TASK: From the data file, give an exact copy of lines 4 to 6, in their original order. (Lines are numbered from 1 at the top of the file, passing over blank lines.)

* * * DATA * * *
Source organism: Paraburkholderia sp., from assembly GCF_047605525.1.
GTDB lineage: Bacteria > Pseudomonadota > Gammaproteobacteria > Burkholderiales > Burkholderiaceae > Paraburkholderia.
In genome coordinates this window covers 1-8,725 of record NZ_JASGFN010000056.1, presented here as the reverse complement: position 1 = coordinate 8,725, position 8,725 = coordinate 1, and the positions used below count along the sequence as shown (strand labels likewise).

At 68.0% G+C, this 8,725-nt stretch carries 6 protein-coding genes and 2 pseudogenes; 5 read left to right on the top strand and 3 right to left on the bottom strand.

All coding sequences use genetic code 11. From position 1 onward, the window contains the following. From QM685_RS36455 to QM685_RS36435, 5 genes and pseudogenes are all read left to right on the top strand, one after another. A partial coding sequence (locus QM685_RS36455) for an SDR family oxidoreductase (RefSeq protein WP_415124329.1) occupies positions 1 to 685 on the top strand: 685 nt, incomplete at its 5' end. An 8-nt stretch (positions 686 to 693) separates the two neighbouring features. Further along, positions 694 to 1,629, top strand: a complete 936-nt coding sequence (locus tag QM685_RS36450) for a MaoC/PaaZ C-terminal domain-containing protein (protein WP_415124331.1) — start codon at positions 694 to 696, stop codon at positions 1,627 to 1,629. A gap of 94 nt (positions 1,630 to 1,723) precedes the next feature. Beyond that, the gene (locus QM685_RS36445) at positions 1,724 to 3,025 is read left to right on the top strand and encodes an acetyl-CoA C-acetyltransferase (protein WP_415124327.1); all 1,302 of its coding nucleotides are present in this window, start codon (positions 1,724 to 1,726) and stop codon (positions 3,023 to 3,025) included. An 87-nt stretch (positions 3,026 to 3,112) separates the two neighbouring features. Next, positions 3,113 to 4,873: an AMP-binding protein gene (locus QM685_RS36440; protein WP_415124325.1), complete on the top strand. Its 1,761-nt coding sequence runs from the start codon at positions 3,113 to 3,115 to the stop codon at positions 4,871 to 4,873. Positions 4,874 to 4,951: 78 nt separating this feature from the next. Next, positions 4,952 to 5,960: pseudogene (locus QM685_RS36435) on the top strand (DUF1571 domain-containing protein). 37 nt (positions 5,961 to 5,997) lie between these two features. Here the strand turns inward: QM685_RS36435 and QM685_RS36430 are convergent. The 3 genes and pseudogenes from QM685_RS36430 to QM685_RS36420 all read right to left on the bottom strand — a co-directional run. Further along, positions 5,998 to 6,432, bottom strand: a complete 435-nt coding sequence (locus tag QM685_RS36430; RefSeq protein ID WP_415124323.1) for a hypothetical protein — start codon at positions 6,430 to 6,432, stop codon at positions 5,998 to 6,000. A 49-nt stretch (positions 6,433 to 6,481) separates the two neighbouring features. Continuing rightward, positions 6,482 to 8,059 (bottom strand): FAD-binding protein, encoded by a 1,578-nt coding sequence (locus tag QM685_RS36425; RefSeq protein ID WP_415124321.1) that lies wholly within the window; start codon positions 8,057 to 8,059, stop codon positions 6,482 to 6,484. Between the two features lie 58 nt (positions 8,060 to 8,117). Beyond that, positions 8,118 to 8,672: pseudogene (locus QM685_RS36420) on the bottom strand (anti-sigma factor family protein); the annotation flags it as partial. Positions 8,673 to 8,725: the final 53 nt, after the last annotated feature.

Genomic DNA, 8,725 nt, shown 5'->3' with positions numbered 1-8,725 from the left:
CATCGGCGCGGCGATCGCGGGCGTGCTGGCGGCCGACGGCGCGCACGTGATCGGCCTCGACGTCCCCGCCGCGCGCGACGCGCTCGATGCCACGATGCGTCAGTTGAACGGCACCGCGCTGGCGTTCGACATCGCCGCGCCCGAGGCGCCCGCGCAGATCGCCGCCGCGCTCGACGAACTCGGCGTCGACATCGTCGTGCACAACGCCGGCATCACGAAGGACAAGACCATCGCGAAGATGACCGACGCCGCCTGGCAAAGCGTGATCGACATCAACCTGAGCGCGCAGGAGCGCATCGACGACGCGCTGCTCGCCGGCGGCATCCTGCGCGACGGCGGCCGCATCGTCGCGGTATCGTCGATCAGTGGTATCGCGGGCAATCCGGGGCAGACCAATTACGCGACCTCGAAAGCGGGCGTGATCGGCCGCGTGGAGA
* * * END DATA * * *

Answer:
At 68.0% G+C, this 8,725-nt stretch carries 6 protein-coding genes and 2 pseudogenes; 5 read left to right on the top strand and 3 right to left on the bottom strand.

All coding sequences use genetic code 11. From position 1 onward, the window contains the following. From QM685_RS36455 to QM685_RS36435, 5 genes and pseudogenes are all read left to right on the top strand, one after another. A partial coding sequence (locus QM685_RS36455) for an SDR family oxidoreductase (RefSeq protein WP_415124329.1) occupies positions 1 to 685 on the top strand: 685 nt, incomplete at its 5' end. An 8-nt stretch (positions 686 to 693) separates the two neighbouring features. Further along, positions 694 to 1,629, top strand: a complete 936-nt coding sequence (locus tag QM685_RS36450) for a MaoC/PaaZ C-terminal domain-containing protein (protein WP_415124331.1) — start codon at positions 694 to 696, stop codon at positions 1,627 to 1,629. A gap of 94 nt (positions 1,630 to 1,723) precedes the next feature. Beyond that, the gene (locus QM685_RS36445) at positions 1,724 to 3,025 is read left to right on the top strand and encodes an acetyl-CoA C-acetyltransferase (protein WP_415124327.1); all 1,302 of its coding nucleotides are present in this window, start codon (positions 1,724 to 1,726) and stop codon (positions 3,023 to 3,025) included. An 87-nt stretch (positions 3,026 to 3,112) separates the two neighbouring features. Next, positions 3,113 to 4,873: an AMP-binding protein gene (locus QM685_RS36440; protein WP_415124325.1), complete on the top strand. Its 1,761-nt coding sequence runs from the start codon at positions 3,113 to 3,115 to the stop codon at positions 4,871 to 4,873. Positions 4,874 to 4,951: 78 nt separating this feature from the next. Next, positions 4,952 to 5,960: pseudogene (locus QM685_RS36435) on the top strand (DUF1571 domain-containing protein). 37 nt (positions 5,961 to 5,997) lie between these two features. Here the strand turns inward: QM685_RS36435 and QM685_RS36430 are convergent. The 3 genes and pseudogenes from QM685_RS36430 to QM685_RS36420 all read right to left on the bottom strand — a co-directional run. Further along, positions 5,998 to 6,432, bottom strand: a complete 435-nt coding sequence (locus tag QM685_RS36430; RefSeq protein ID WP_415124323.1) for a hypothetical protein — start codon at positions 6,430 to 6,432, stop codon at positions 5,998 to 6,000. A 49-nt stretch (positions 6,433 to 6,481) separates the two neighbouring features. Continuing rightward, positions 6,482 to 8,059 (bottom strand): FAD-binding protein, encoded by a 1,578-nt coding sequence (locus tag QM685_RS36425; RefSeq protein ID WP_415124321.1) that lies wholly within the window; start codon positions 8,057 to 8,059, stop codon positions 6,482 to 6,484. Between the two features lie 58 nt (positions 8,060 to 8,117). Beyond that, positions 8,118 to 8,672: pseudogene (locus QM685_RS36420) on the bottom strand (anti-sigma factor family protein); the annotation flags it as partial. Positions 8,673 to 8,725: the final 53 nt, after the last annotated feature.

Genomic DNA, 8,725 nt, shown 5'->3' with positions numbered 1-8,725 from the left: